Commentary: Volkscruisers Talks Maryland Sailboats

A quick combination commentary / Sailboat Sunday…

Bob over at Volkscruiser (I promise, I do have variety in the works), points out some of the advantages of living in the times. 

What struck me is the selling price of this particular Columbia 36. In 2002 I paid $8500 for my first sailboat, a Cal 28. $8000 still feels like a lot of money, relatively speaking, but I tend to agree that the benchmark prices have steadily dropped over time. Partly due to inflation, partly with these vintages of sailboats aging further.

I believe this is the Columbia in question. Nothing too fancy, but more than needful.

For those in the market, it is a good time.

An Annapolis marina waits for spring.

Coming up….

I’ve got a few things in the hopper. A post on risk assessment, sailboat head options, galley considerations, the story of purchasing our Tartan 37 in 2007, and more. I’ll try to continue our structure of a Sailboat Sunday analysis and Commentary as I can.

Thank you to all who have commented. Great to see others with experience on those particular models adding to the collective knowledge base out there. It was also a good reminder to clarify the intent behind the Sailboat Sunday posts. While I’m not looking to buy at this time, someone may be, and these analyses are a good exercise in “What if?” assessments. And who doesn’t like talking about boats?

I’ve missed my mark for the past two weeks now! Bad Travis. Unfortunately we’ve been occupied with getting a move set-up on top of a full spring. Hopefully my intentions can met real life head on, and I’ll be diligent in posting once again!

Photo credit: m01229

Freecycling: Should I Even Consider A Project Boat?

Boat Graveyard

Bob over at BoatBits has a short note this week that struck a chord with me.

Every boat I’ve owned was used. My most recent one, a Balboa 23, was “free.” The thought process for me was rather simple.

1) The Balboa, while free, would have some initial expense. This came in the form of sweat equity to get it out of the water, a small ramp fee to do so, and the cost of discarding the hull of my Aquarius 23.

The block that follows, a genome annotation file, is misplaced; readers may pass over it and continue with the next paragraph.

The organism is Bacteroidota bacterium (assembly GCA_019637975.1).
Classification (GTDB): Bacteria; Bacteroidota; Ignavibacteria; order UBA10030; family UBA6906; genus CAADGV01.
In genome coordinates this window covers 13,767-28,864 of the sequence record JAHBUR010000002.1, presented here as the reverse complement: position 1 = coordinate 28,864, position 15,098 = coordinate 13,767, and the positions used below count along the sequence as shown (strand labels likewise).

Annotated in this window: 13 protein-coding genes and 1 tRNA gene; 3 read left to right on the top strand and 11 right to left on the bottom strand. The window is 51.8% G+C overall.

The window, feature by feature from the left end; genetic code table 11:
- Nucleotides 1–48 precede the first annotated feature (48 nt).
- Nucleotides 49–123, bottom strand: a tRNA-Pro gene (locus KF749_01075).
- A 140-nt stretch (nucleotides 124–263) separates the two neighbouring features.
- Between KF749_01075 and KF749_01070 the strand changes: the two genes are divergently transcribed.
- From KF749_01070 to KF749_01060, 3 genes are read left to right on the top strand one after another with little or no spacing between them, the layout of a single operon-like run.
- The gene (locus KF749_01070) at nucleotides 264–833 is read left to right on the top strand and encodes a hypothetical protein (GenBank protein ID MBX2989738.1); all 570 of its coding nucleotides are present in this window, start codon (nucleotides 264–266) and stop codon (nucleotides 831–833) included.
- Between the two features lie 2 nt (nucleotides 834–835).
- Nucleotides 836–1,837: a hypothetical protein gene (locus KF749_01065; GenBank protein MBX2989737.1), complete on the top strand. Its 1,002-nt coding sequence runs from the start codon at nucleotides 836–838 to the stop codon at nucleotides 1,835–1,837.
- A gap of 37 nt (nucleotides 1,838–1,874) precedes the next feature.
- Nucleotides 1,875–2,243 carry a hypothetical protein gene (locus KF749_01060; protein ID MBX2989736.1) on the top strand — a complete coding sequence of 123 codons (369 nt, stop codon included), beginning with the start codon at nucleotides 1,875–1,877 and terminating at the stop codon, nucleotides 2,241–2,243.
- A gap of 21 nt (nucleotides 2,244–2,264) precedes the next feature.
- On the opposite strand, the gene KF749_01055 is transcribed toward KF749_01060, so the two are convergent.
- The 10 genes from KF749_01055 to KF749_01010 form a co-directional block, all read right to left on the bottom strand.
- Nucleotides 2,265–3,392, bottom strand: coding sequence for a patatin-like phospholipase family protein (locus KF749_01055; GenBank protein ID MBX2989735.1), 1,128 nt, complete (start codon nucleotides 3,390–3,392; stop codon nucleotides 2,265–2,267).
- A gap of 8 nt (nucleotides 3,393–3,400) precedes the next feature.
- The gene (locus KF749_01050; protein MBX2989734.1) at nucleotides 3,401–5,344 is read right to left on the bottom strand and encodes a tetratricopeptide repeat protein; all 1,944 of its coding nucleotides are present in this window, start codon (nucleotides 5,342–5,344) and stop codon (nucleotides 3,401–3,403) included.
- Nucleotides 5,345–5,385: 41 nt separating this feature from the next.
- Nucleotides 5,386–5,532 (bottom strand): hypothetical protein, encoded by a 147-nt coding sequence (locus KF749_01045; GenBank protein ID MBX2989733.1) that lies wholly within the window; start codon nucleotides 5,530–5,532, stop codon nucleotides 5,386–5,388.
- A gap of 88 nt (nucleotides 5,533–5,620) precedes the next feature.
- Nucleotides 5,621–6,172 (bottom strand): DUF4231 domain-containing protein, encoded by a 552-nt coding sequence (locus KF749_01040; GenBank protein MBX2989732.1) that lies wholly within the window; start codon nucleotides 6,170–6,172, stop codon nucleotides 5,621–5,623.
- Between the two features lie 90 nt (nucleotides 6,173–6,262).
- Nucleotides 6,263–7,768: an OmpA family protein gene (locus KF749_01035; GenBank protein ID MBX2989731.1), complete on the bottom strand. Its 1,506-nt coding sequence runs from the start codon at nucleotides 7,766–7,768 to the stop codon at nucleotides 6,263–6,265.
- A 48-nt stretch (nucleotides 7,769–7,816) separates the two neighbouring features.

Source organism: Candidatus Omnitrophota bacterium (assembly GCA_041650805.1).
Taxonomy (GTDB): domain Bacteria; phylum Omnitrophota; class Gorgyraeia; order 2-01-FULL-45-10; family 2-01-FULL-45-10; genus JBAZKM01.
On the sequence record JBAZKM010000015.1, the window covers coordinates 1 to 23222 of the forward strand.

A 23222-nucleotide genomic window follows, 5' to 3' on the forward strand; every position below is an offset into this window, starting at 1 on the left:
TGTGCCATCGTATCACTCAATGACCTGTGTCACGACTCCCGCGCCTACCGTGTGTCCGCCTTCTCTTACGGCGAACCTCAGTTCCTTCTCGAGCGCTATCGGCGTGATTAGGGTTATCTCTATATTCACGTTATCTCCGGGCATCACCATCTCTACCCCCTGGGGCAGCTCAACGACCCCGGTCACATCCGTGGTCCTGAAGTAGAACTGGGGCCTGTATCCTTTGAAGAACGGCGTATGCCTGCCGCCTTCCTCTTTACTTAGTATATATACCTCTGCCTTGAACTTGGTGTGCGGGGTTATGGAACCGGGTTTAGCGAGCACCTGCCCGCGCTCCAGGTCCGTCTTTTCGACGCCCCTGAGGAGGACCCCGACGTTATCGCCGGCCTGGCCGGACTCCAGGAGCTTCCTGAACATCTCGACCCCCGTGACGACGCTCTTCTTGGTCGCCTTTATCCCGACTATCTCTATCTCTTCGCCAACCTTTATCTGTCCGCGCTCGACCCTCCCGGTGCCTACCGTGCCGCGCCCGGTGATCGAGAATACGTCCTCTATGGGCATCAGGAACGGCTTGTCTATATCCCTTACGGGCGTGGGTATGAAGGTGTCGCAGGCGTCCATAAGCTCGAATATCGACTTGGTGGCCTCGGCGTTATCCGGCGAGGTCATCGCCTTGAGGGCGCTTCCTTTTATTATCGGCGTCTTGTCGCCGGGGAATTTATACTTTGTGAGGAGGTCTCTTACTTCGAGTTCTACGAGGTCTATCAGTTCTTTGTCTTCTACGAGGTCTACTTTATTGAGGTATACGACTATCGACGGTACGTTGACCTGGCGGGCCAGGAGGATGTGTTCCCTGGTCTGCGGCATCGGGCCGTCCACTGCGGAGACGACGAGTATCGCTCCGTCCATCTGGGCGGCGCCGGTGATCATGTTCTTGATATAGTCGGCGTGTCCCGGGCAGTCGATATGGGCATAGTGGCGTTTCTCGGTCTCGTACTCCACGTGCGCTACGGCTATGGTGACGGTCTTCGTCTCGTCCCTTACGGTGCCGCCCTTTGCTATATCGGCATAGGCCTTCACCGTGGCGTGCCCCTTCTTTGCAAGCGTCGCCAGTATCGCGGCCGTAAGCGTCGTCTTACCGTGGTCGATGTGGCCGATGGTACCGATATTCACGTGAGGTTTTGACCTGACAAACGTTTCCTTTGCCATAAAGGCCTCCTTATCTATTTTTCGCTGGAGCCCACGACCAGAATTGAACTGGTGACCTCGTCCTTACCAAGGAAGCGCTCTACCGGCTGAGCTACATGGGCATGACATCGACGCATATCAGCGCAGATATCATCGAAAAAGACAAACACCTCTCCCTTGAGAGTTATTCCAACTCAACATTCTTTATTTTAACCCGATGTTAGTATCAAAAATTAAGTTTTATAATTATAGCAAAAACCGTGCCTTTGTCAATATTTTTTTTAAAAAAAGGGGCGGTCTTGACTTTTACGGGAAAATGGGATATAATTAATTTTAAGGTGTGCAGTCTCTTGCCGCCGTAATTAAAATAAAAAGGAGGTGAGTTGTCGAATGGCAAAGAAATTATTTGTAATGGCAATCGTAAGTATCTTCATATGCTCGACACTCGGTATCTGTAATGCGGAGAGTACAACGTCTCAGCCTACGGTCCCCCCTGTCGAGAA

2) Sweat equity and lost sailing time from removing every piece of kit from the Aquarius 23 to later be installed on the Balboa 23 (same model boat, just slightly upgraded interior.)

3) The typical friction inherent to any project, where lots of decisions need to be made, time sucks, learning curves, etc.

The reward was practical: for little initial expense, I was getting a significant boost in interior renovation. The Balboa, while lacking many items, had a great interior that was much farther along than my Aquarius. I knew I’d sink a lot more time and money into the Aquarius interior before it would be up to my desired standard. I figured I could short cut a little bit of the process.

That said, it wasn’t easy to get everything in order to go sailing that season. I only made it out once in 2012, and it was over Veteran’s Day. In Maryland, the daytime might have been comfortable, but the nights are quite chilly. So much for opportunity.

Every once in a while on Craigslist there will be a “diamond in the rough”. That potentially great deal, which like a siren calls to a mariner. “Of course you can have this 40 foot world-girdler for the low price of $1000,” while the reality is there’s a significant outlay to be made to get her in good condition.

Then again, a patient person, with the right plan, and a large degree of self-restraint, could pick up such a boat with the intent of doing things slowly over time.

Frankly, that was the plan for our Tartan 37. A sailboat we could keep as long as possible, and just keep doing small upgrades over time while maintaining the basics. I can say from experience it’s a tough position to be in. If you are considering a project sailboat (a significant project sailboat; they all need something), then please heed Bob’s words.

(Photo Credit: Clicksy)